Background and structure: The SA sugar industry has 14 active sugar mills, spread throughout 4 main sectors (see details below). I have contacted each one of these 14 mill group areas with the request that I present the SugarBytes concept and get their participation. 4 areas are on board for now. (Gledhow, Pongola, Sezela and Umzimkulu) That’s 34% of the sugar cane farmers in the country and I am hopeful that the others will join shortly. Each of the participating areas has supplied a list of their Top 10 growers. Which, with 4 areas participating, gives us a pool of 40 growers. From there we needed to establish who the Top 25 cane growers in the country are. The highly variable growing conditions (the 4 sectors mentioned above) make it unreasonable to simply rank the Top 40 against each other based on the same formula that landed them in the Top 10 for their region so, at this point, we simply take a proportionate representation from each area:

Coastal (incorporating Gledhow, 30% of Sezela and 30% of Umzimkulu) 60% of the total participation is classed coastal and therefore 15 of the Top 25 farmers will be from this sector.

Inland (incorporating 70% of Sezela and 70% of Umzimkulu) 14% of the total participation is classed inland and therefore 4 of the Top 25 farmers will be from this sector.

Northern Irrigated (Incorporating Pongola) 26% of the total participation is classed Northern Irrigated and therefore 7 of the Top 25 farmers will be from this sector.

NB: I know that 15 + 4 + 7 = 26 … I have rounded the number up which allows us an extra profile if all farmers are able to be interviewed.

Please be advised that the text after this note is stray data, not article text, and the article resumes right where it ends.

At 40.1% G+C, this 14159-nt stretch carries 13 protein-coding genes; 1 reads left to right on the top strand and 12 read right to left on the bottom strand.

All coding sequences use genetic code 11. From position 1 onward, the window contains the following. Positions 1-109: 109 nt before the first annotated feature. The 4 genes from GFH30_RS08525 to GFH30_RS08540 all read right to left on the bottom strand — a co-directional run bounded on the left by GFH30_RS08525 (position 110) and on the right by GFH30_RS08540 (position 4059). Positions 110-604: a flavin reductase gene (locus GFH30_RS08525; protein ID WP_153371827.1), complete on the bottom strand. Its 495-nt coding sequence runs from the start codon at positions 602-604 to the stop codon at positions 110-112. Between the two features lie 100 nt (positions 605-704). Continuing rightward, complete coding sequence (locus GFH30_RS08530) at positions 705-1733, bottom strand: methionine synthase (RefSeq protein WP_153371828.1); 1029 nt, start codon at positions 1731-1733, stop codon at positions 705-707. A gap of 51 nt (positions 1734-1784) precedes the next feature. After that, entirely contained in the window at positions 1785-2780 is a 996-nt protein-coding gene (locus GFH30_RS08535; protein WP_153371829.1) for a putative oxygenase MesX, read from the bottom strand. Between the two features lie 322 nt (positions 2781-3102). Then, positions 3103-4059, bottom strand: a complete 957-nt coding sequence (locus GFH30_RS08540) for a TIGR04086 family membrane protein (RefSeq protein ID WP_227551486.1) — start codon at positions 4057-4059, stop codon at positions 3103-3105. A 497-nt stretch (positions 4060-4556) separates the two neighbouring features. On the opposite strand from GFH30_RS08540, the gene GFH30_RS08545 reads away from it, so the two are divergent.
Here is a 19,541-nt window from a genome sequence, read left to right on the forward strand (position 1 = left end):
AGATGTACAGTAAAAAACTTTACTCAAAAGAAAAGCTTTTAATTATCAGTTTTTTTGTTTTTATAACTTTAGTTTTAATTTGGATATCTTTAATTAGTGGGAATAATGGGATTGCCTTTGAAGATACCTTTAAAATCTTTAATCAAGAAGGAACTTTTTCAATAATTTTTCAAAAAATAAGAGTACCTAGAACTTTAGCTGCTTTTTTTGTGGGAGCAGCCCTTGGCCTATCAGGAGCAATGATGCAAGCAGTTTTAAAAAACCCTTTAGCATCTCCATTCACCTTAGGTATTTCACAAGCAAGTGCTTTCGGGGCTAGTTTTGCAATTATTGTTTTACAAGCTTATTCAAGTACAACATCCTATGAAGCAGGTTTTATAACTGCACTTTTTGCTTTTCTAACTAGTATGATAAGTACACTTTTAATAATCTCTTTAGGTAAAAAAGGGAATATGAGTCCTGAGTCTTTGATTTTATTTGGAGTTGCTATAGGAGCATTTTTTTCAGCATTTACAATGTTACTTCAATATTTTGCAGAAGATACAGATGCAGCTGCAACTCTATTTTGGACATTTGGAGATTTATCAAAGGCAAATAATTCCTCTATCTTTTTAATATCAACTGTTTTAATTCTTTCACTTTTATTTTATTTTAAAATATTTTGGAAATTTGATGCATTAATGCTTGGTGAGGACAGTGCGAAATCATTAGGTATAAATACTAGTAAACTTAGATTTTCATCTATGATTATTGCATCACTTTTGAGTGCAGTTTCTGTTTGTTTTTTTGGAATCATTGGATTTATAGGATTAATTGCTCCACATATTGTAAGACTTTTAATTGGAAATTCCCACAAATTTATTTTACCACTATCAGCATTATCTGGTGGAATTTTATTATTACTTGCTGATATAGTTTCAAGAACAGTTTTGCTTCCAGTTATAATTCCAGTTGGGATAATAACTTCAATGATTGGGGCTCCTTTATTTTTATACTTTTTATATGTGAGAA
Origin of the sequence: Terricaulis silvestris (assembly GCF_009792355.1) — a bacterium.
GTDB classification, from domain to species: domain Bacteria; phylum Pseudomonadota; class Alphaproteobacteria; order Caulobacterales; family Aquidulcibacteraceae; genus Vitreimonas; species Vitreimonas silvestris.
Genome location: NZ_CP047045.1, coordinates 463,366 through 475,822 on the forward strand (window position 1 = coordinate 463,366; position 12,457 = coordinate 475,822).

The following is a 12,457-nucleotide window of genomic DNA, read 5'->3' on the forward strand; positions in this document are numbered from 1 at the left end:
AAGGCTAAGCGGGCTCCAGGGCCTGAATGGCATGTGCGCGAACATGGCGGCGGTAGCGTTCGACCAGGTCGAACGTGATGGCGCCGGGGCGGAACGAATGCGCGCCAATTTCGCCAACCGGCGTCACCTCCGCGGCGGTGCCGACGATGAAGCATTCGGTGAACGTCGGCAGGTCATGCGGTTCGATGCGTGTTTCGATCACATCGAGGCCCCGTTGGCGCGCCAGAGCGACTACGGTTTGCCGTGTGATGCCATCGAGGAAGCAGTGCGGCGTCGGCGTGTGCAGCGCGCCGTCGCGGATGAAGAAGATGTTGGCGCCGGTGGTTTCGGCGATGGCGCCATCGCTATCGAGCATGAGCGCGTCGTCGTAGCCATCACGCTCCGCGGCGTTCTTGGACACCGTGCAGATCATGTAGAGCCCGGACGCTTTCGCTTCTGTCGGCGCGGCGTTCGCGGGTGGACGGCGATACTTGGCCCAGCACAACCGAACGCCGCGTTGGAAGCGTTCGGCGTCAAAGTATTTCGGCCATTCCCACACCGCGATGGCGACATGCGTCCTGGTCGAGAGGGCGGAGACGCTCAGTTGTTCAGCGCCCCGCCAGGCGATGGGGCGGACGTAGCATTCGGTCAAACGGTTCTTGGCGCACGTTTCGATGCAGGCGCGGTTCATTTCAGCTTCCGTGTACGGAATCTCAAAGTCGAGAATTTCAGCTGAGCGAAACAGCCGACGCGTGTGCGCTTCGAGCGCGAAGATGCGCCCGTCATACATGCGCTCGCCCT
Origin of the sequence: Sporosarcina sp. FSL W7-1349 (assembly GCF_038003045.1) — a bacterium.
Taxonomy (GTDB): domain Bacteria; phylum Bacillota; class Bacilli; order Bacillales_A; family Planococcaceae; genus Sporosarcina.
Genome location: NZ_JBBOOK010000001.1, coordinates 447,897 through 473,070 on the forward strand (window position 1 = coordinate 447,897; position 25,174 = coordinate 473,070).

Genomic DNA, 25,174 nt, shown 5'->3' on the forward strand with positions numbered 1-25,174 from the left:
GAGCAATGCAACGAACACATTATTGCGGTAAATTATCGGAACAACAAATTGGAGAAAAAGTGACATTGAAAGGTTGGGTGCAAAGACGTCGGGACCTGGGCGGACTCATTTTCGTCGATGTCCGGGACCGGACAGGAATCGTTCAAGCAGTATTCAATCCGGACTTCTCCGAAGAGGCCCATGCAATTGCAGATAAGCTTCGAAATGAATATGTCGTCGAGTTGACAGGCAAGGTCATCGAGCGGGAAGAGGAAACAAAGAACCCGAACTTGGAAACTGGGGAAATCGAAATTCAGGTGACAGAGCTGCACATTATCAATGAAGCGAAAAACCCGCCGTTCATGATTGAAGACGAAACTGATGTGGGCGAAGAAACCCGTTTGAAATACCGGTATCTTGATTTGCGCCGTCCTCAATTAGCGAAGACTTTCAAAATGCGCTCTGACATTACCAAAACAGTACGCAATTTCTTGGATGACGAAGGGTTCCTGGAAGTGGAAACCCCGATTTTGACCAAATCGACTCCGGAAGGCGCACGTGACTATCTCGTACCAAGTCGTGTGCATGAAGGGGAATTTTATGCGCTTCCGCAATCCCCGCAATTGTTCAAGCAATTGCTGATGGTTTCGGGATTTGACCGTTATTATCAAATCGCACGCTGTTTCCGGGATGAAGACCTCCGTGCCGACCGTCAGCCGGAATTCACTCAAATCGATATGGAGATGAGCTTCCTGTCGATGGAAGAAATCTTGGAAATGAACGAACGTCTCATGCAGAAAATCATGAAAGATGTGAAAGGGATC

Ultimately I hope to have all the areas involved and welcome your input as to how best to achieve this. I also welcome you to pass this email on to your counterparts in areas that are not currently participating – I can add individual email addresses to my database and then they will receive the mails directly from then on. Right now, you probably received this email from your local grower representative – if you’d prefer to receive it directly, you also just need to send me your email address.

Once all the areas are involved, they will fit into the overall structure like this:

Area Number of farmers Sector

When all the areas are participating,

the Top 25 National Growers will be made up of

5 from the Northern Irrigated region,

2 from Umfolozi,

10 Coastal farmers and

8 Inland growers.

For now though, there will be

7 from Pongola

(the only Northern Irrigated area participating),

4 from Inland

(coming from Sezela and Umzimkulu’s inland farmers) and

15 Coastal farmers

(coming from Sezela, Umzimkulu and Gledhow)

Malelane 75 Northern Irrigated
Komati 74 Northern Irrigated
Pongola 120 Northern Irrigated
Umfolozi 73 Umfolozi
Felixton 77 Coastal
Amatikulu 106 Inland & Coastal
Noodsberg 121 Inland
Dalton 64 Inland
Darnall 95 Coastal
Gledhow 124 Coastal
Maidstone 60 Coastal
Eston 129 Inland
Sezela 100 30% inland, 70% Coastal
Umzimkulu 109 30% inland, 70% Coastal

Formula used to rank the farmers

While chatting to the areas about their involvement, I also opened up the discussion around the formula used. There has been much valuable input and I will cover some of the main points below:

  • The environmentalist vs the profit-master.

The “best” farmers may not be the ones that perform well on yields and RV’s – the best farmers might be the ones who are leaving our environment with the least damage. I wholeheartedly agree with this statement. The farmer who is cultivating to within a metre of a waterway or other natural resource, and thus yielding far higher per hectare, is not a “good” farmer in an environmental sense. For this reason, we tried to incorporate a way to factor in environmental aspects of a farming operation but, until all farmers are submitting accurate and recent SUSFARM reports, I could not find a way to quantitate his responsibility to the environment.

  • Farm Size.

On my “roadshow” to the areas, I realized that some farmers feel that size impacts the formula so I’d like to address that in an example:

Tonnes delivered x RV / total hectares under cane Small farm Large farm
Data Tonnes delivered

(used universal average for the hectares harvested – 70 tonnes / hectare x hectares harvested)

1400 tonnes 14000 tonnes
% RV (should be the same for the purposes of our example) 12 12